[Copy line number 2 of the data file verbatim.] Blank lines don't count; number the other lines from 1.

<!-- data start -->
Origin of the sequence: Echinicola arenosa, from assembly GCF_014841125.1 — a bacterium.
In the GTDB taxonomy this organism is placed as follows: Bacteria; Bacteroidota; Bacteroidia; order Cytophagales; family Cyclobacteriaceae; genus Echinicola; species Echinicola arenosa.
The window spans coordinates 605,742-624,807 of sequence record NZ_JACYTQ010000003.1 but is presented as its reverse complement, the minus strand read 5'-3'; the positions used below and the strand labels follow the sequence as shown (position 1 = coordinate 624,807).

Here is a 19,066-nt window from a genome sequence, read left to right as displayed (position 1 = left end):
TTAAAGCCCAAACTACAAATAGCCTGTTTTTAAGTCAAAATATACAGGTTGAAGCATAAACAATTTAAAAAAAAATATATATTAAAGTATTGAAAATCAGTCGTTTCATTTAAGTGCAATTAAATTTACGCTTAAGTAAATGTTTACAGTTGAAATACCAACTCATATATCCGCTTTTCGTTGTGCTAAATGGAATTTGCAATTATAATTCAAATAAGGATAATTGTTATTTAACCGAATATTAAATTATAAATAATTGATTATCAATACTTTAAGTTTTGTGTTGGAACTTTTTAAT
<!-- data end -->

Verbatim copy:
In the GTDB taxonomy this organism is placed as follows: Bacteria; Bacteroidota; Bacteroidia; order Cytophagales; family Cyclobacteriaceae; genus Echinicola; species Echinicola arenosa.